Take Bubbie's Haba-Lava, a bright yellow, fiery hot habaneros salsita named after her great-grandmother that Weisfeld makes only when she can use the lemons that come from the trees in her mom's yard in McAllen. On the other end of the heat scale is the garlicky Ki's K.O., which works as a marinade or a dip for vegetables or meat. Hal's Hot Love, named for her great-uncle, is a smooth, hot sauce made with jalapeños and garlic, while one named for grandpa Seymour incorporates the flavors of the North African chile paste, harissa. The refrigerated salsitas cost $7 a jar, but Weisfeld is offering a holiday special of three for $20 or four for $25. Weisfeld ships the salsitas with a minimum order of three jars and she makes deliveries on Tuesdays through Saturdays in much of the Austin area. You can place orders online at ShanitasSalsitas.com, and look for a salsa of the month club to start next year.

Food briefs

• The Austin-based Zhi Tea built its business on selling loose-leaf organic teas online, in retail stores and out of its East Austin store, but after five years, the company has finally added a line of teas sold in biodegradable corn silk bags. Six blends, including the popular Sweet Desert Delight and Turkish Spice Mint, are available in bags as well as loose, and they start at $9.95 for 15 bags both online and in the tea gallery, 4607 Bolm Road.

• In my mind, the only bad thing about apple pies, if there is one, is peeling all those apples. A new pie kit at Central Market makes it quicker to get a homemade apple pie in the oven if you're running short on time this week. Elizabeth Jean's Apple Pie kits ($14.99) contain all the ingredients you need to make an apple caramel pecan, apple crisp or traditional apple pie, including rolled up pie dough, a spice mix and pre-sliced apples that don't turn brown because they are coated in vitamin C.

• After everything that the Bastrop community has gone through this year, the Bastrop Rotary Club wanted to do something to raise money for the nonprofits that have depleted their funds by helping more than 1,600 people who lost their homes. On Dec. 30, the group is hosting the first Men Who Cook at the Bastrop Convention and Exhibit Center. Admission costs $35 in advance or $45 at the door. You also can pay $120 for a group of four, and guests will get to sample food from a number of area chefs and home cooks including Bastrop Mayor Terry Orr, Preston Higgins of Baxter's on Main, Mike Herman of Hasler Brothers Steakhouse, and 423rd District judge Chris Duggan. You can buy tickets online at bastroprotary.com or by mailing a check to Rotary Club of Bastrop County, P.O. Box 682, Bastrop, TX 78602, and tickets will be waiting at will call. For reservations or information, contact Gina Nesloney at 512-332-9880 or by email at gnevents@austin.rr.com. Nesloney says that they are still seeking donations from local food artisans, cooking stores and restaurants for both the silent and live auctions at the event.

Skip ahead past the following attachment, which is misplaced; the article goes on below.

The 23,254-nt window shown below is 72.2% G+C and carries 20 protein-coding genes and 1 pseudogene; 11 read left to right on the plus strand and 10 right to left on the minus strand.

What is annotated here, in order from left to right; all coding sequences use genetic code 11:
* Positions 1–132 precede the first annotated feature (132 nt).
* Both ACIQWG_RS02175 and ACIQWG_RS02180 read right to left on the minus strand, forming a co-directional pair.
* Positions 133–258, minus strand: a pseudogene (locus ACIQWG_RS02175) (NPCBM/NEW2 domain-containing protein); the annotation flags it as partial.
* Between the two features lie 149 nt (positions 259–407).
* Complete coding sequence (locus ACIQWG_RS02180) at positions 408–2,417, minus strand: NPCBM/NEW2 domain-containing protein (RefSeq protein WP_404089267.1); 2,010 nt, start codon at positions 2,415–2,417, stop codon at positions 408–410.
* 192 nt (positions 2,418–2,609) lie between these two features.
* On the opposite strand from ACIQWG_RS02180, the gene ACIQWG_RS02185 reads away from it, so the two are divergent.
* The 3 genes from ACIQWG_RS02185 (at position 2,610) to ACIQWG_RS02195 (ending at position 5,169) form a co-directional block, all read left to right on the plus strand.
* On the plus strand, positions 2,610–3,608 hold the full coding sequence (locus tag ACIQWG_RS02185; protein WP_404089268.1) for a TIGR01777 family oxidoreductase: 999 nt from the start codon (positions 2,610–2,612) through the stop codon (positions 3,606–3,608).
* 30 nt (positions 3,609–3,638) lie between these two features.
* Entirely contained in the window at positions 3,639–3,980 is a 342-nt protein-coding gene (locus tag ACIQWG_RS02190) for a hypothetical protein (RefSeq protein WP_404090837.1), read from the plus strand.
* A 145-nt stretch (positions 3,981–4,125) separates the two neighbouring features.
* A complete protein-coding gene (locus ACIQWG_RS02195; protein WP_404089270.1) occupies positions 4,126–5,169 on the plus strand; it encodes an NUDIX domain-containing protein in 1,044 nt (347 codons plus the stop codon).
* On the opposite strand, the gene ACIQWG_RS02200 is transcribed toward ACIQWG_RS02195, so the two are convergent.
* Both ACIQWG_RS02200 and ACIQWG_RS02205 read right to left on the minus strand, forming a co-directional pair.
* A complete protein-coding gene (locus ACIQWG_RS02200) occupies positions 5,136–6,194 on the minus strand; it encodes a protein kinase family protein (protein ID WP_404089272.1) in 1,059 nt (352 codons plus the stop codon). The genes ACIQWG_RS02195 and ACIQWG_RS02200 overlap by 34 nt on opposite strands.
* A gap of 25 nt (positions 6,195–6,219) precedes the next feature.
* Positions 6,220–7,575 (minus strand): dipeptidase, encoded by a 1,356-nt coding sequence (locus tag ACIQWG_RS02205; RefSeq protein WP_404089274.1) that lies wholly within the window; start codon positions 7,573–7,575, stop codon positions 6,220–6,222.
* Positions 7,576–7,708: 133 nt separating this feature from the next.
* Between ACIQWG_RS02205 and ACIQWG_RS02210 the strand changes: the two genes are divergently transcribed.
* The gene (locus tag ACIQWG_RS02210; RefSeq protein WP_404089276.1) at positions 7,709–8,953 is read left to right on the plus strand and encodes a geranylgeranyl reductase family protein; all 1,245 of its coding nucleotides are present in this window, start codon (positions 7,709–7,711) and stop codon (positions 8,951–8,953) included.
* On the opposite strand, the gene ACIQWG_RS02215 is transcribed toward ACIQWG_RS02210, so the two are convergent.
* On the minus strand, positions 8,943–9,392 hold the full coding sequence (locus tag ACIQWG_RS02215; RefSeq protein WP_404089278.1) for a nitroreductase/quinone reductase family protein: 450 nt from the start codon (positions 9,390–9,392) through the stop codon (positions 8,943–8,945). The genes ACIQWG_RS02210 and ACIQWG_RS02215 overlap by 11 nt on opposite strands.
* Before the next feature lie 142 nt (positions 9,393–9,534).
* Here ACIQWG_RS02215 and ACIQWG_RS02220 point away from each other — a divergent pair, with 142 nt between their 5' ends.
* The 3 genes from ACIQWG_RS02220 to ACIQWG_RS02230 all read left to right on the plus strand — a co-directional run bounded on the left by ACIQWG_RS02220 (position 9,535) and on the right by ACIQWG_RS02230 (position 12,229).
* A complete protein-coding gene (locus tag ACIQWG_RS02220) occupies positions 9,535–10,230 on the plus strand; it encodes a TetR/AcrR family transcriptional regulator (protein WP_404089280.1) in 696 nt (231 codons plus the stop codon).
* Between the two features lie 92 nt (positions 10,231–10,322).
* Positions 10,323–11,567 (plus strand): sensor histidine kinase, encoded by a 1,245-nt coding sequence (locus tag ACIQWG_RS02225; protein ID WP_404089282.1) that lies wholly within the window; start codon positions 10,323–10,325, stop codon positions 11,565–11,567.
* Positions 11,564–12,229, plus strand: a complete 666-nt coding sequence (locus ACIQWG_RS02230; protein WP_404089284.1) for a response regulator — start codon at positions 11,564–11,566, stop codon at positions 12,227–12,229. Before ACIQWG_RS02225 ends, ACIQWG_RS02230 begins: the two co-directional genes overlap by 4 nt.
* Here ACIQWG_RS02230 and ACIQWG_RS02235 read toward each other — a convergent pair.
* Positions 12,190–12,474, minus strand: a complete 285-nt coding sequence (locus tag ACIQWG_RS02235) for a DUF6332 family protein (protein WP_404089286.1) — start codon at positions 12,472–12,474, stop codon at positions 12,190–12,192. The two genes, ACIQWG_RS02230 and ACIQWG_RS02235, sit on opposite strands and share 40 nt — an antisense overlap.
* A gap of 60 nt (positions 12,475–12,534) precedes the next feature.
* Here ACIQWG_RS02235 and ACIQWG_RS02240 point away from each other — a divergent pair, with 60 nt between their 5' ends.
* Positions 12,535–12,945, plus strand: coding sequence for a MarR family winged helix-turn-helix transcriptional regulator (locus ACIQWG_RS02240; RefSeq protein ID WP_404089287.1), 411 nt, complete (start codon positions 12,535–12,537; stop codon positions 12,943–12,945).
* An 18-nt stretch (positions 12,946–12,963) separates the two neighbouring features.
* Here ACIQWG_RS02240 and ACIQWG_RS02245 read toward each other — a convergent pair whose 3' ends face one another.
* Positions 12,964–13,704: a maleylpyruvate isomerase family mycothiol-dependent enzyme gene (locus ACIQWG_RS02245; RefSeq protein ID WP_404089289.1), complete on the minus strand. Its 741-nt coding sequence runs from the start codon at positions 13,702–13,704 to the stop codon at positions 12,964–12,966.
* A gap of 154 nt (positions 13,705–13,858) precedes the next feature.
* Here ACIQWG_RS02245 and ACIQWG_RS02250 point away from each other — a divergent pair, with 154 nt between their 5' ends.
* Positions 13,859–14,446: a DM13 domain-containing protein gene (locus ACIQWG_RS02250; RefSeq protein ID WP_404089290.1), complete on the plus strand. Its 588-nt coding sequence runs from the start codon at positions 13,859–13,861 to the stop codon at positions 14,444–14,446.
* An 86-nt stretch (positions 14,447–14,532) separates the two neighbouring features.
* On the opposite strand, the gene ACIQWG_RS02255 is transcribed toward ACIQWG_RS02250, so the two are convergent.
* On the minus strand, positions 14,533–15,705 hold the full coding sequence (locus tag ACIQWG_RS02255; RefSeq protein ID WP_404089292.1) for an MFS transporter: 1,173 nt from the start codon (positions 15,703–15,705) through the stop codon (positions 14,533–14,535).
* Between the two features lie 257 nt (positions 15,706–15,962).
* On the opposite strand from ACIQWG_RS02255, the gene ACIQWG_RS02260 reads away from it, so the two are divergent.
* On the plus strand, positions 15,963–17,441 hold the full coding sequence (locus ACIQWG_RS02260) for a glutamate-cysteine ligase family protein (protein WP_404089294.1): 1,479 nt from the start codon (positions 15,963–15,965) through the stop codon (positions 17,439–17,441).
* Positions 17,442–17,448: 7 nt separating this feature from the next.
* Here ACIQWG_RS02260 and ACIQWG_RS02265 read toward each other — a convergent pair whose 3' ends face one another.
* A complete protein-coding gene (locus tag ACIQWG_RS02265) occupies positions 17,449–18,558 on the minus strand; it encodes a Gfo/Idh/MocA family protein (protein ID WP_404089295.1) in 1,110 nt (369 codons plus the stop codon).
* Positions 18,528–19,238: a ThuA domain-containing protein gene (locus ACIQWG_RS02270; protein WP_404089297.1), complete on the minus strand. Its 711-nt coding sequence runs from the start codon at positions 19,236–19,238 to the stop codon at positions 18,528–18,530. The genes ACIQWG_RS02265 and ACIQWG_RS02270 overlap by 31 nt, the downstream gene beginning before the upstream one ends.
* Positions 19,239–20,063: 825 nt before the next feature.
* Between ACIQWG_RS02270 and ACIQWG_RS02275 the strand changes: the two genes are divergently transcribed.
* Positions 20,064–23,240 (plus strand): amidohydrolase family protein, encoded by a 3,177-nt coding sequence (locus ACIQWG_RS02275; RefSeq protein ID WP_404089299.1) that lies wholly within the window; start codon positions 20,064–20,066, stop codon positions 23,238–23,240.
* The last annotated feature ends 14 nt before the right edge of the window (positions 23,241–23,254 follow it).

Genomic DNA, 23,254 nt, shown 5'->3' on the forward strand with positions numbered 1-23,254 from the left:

• For the next two Saturdays, the Sustainable Food Center farmers' markets downtown and in Sunset Valley will merge together. On Christmas Eve, the combined market will take place at Toney Burger Center in Sunset Valley from 9 a.m. to 1 p.m., and on New Year's Eve, the Sunset Valley market will merge with the downtown market at Republic Square Park. On the first Saturday of the New Year, the markets will return to their regular locations. The Barton Creek and Cedar Park farmers markets are open for regular hours on both Christmas Eve and New Year's Eve. The Lakeway Commons Farmer's Market will be closed on Christmas Day and New Year's Day, and the HOPE Farmers Market will be closed on Christmas Day but open on New Year's Day,

My husband, Mark, bakes Dundee Cakes as gifts during the Christmas season. It is a light-colored Scottish tea cake with three kinds of candied peels and three kinds of raisins. We've had those who dislike fruitcake go for seconds.

This year we have had trouble obtaining candied citron. Our attempts to search for information only connect with other people asking why they cannot get citron. One website, Barry Farms, simply states they can't get it from their supplier. We tried ordering from Economy Candy and received a call the following day, also stating that their supplier cannot fulfill their orders. Since we set the candied peels and raisins to soak in scotch a year in advance, the only solution would be to split the candied citron amount between the candied lemon peel and candied orange peel. Can you find out what's going on?

- Mary Shannon

Austin Cooking academy offering 3 scholarships

The Natural Epicurean Academy of Culinary Arts, which recently expanded its location at 1700 S. Lamar Blvd., is again offering scholarships for its professional chef training program. A $5,000 scholarship is available in each of the following three categories: yoga teachers and studio owners; health-care professionals including nurses, therapists, nutritionists, dieticians, diabetes educators and other professionals in the health-care field; and individuals specializing in the field of macrobiotics. The deadline to apply for the scholarships is Jan. 27, and the next session, a 900-hour program that is composed of six months in the classroom and six months in assistant hours and externships, starts on Feb. 20. For more information, email info@naturalepicurean.com or call 476-2276.